In fact, so much, so-called ”B.C. bud” is harvested illegally in the province, with police efforts to stem the growth almost totally futile, study author Steve Easton says that the time has come to legalize, regulate and allow governments to tax marijuana.
“Police resources should be deployed elsewhere,” the Simon Fraser University economics professor contended Tuesday.
“Marijuana is too easily produced . . . and the return on investment sufficiently great that for each grow-up demolished, another takes its place. There is a perpetual, lasting supply of people willing to do it [grow marijuana].”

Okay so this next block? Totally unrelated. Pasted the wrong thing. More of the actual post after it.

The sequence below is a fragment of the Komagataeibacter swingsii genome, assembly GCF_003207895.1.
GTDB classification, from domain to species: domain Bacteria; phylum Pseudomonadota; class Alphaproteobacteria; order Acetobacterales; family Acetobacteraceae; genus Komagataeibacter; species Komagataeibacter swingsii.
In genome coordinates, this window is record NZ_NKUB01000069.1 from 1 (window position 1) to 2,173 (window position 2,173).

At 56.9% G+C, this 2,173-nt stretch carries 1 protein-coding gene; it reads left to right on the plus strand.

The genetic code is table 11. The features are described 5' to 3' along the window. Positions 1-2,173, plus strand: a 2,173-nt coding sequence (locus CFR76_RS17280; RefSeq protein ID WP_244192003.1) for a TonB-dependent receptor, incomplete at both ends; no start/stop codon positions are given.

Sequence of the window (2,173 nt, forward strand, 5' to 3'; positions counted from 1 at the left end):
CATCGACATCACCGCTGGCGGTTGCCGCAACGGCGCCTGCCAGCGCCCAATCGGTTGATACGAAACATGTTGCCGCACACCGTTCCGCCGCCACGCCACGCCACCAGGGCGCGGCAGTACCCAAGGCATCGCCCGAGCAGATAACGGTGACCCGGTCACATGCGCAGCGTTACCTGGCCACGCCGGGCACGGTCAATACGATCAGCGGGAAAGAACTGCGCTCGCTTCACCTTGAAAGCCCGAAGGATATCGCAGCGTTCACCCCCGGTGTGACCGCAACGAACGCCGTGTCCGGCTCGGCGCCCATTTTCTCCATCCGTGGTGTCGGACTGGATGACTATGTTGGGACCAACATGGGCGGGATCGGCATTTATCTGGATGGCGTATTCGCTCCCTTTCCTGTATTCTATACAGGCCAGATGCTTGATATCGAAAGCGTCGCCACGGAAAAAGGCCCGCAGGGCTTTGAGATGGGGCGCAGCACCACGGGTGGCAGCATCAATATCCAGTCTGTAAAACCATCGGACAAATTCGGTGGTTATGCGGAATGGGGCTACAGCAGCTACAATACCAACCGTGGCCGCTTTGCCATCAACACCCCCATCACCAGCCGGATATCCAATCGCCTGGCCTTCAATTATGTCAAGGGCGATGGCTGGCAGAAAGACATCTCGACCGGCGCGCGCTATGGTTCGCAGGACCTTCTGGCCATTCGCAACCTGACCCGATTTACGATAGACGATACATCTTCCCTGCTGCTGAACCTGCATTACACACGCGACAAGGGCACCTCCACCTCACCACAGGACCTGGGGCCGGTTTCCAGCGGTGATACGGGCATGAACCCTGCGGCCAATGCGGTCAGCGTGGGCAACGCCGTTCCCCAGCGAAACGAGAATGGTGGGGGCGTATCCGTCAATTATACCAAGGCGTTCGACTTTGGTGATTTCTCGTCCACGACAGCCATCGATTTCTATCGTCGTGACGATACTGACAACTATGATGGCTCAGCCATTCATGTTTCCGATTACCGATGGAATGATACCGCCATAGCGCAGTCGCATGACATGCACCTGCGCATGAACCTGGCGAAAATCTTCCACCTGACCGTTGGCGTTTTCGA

If Prof. Easton’s $7-billion estimate of the annual worth of cannabis cigarettes produced in B.C. is correct, marijuana has become one of the most valuable commodities in the province.
It would trail only forestry, which contributes about $8.9-billion annually to the provincial economy. The latest figures for tourism indicate a $5-billion economic contribution, while construction accounts for $5.3-billion.
Prof. Easton’s report estimates there are as many as 17,500 marijuana grow-ops in the province.
This article notes the economic returns that even a modest grow-op can reap, but if anything the study may underestimate how important this commodity is to BC’s economic well-being. Grow-ops are one of the few sources of revenue for many of the Province’s smaller communities, which have been hammered by the collapse of forestry, fishing and other resource-based industries — not to mention steep cuts in government program funds.
If some horrific biological agent were to wipe out THC-producing plants, the effects would make our presently flaccid Provincial economy look like nirvana.